This summer for the first time the DiscoverEU initiative made it possible for thousands of 18-year-olds to travel the continent at the EU’s expense. But despite criticism, the aim is to make all 18-year-olds benefit.
Not long ago, a girl from Greece stumbled upon a Facebook advertisement. At the time, she didn’t
know that a simple click on the link would take her to five different countries, supply her with a free
ticket to travel Europe, and leave her not wanting to see a train for the next 50 years. But she took the chance: click.
18-year-old Nia Soukouridou was one in 15,000 Europeans her age to be the first to get a free
interrail ticket through the DiscoverEU initiative. In the very first application round more than
100,000 young people answered a quiz with questions about Europe to get a ticket to discover
Europe in the summer, and that is a great success according to the initiator behind the project, the
leader of the European People’s Party, Manfred Weber.
“I am extremely proud of what we achieved. When I first talked about this idea during my speech
on the State of the Union, back in September 2016, I would never have thought that a year and a
half later more than 100.000 young people would have applied to win an interrail ticket,” Weber
writes in an email to Euroscope.
The project has been criticized by Eurosceptics for being a waste of money, a controversial lottery,
and an attempt to bribe young people to support the EU. But Weber is committed to the
original goal of allocating all 18-year-old Europeans with a ticket:
“Of course, this year’s DiscoverEU initiative is only a first step. I am sorry for all the youngsters
who applied and weren’t selected. My ultimate goal is indeed that every European citizen receives a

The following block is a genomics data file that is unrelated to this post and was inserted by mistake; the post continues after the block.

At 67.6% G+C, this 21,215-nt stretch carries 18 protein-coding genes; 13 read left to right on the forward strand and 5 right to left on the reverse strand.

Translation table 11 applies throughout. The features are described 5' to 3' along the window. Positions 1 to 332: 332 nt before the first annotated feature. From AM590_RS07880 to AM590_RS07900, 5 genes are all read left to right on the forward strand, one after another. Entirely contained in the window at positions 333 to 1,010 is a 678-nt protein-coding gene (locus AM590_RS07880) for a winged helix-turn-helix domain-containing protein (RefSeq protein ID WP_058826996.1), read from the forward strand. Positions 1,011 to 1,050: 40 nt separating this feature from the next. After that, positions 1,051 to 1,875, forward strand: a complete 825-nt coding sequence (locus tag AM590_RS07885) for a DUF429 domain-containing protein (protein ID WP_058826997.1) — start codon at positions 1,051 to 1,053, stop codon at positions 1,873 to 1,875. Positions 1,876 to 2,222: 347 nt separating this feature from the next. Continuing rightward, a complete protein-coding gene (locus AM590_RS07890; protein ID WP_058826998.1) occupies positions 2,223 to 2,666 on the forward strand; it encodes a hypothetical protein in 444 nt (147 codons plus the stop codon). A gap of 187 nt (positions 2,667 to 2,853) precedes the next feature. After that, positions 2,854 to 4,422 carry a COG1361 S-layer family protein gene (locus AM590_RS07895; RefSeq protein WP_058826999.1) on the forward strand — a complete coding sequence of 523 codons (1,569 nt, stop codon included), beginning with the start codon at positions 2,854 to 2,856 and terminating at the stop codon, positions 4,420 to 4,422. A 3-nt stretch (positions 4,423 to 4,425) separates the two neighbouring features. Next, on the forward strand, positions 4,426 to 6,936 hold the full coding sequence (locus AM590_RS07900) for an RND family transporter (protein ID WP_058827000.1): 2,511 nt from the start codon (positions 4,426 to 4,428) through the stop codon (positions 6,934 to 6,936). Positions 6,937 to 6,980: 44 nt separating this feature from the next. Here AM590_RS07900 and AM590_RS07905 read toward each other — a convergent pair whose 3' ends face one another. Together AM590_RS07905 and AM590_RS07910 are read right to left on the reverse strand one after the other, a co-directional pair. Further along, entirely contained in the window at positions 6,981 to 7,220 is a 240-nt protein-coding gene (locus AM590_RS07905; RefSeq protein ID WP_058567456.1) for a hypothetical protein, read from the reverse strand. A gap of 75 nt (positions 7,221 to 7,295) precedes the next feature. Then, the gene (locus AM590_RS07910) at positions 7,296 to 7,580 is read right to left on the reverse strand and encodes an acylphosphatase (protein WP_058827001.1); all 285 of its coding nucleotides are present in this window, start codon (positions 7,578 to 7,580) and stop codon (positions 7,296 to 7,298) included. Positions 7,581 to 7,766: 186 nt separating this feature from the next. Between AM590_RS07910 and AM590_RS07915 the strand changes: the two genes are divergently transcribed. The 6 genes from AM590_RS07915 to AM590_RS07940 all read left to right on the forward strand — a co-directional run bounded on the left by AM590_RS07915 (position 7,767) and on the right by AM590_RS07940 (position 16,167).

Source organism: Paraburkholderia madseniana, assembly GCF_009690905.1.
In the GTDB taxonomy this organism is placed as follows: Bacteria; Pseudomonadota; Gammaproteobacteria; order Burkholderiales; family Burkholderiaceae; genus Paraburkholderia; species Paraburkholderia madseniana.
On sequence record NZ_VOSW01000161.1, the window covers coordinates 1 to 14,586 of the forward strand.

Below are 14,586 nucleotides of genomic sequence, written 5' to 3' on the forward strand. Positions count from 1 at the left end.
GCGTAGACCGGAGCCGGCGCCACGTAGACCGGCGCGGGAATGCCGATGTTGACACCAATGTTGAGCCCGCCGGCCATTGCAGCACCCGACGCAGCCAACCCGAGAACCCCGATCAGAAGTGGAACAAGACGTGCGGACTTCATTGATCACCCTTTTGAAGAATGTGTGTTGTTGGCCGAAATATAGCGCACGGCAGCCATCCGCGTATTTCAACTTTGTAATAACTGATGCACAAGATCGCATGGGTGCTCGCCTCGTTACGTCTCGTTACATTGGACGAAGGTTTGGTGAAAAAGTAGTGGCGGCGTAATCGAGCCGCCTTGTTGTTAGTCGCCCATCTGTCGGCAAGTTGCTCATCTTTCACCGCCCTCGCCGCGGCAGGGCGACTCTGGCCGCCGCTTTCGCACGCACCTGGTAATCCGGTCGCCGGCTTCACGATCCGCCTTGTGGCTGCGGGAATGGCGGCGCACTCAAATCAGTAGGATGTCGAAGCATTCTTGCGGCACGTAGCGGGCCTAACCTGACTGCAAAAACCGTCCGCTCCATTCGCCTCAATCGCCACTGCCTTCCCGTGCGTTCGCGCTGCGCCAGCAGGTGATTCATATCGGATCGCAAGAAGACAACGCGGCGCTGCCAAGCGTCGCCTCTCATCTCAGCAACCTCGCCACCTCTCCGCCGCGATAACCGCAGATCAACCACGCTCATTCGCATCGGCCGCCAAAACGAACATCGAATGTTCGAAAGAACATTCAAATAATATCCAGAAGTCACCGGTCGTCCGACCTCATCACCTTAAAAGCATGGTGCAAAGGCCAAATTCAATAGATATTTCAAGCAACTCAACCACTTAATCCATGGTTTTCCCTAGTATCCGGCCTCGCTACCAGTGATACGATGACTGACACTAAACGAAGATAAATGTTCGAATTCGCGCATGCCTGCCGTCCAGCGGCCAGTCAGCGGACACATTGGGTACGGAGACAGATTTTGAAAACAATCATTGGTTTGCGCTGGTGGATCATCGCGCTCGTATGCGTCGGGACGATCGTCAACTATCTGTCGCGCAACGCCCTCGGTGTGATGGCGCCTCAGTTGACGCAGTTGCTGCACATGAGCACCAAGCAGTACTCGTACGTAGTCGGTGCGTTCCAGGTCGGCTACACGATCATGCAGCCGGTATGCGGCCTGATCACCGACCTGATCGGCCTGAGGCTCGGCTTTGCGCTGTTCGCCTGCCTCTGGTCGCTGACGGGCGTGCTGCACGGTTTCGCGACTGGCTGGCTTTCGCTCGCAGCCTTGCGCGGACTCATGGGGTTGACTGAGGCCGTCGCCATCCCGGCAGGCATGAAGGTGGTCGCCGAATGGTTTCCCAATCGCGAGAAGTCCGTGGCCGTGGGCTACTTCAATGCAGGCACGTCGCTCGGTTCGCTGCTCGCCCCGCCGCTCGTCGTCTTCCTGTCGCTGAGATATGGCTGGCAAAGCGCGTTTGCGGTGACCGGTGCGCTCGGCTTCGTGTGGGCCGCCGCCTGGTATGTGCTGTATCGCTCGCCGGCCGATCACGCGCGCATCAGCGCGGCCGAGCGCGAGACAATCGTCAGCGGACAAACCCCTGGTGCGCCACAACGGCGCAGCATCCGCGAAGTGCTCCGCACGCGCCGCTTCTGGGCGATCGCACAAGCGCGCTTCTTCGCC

free Interrail ticket on his/her 18th birthday. I will continue to fight for this in the future.”
First time on track
For Nia Soukouridou, this summer’s interrail has given her once in a lifetime experience. Soukourido had the chance to travel to Romania, Hungary, Slovenia, Croatia, and Serbia with one of her friends from home. Besides visiting museums, tasting specialities, and going to weird cafés, they also did – in Soukouridou’s words – a lot of crazy things, like impulsively run a marathon in Belgrade, Serbia.
“We actually found out, there would be a marathon the day it started, so we didn’t really have the
shirts or the equipment, but we were running along with them, just to support them,” she says.With a bit of walking and a lot of determination they completed the marathon.
The event was just one of many, but even though the young Greek would definitely recommend
others to do the quiz to get a DiscoverEU travel pass, the
re is one thing that became too much for
“It was my first time going on a train, and I think I had enough of that experience. For the next 50 years of my life I won’t go on a train again,” she says and tells about lack of sleep and one time where she had to stay more than 12 hours on a station.
Just a holiday?
The free interrail ticket has not changed Soukouridou’s view on the union.
“I can only speak for myself, but I don’t think it has an effect. If people have their eyes open, they
can see what is going on in the European Union. We are grateful for this opportunity, but it doesn’t
change our view on the unfair things happening in the EU,” she says.
But it has given her a positive view on European people, and the answer comes quickly when
having to choose the single most important thing she discovered on the trip.
“Perhaps the kindness of people. People, wherever we went, were so kind to us, they were trying to
help us any way they could,” she says.
Manfred Weber (EPP) assures that the project is not political, arguing that the young people are the
most positive aspect of Europe: “So, if we had that in mind we should have spent the money on old people.”
He maintains that its worth spending money on travel passes for 18-year-olds.
“Only very cynical people would say that experiences abroad for young people are only holidays.
Sending young people abroad and gaining experiences in other cultures and languages should be
just as normal as getting your driver’s license. It helps people on the labour market and gives you
the tools to deal with people from other countries. It also contributes to building a sense, if not of a
European identity, at least of a common belonging.”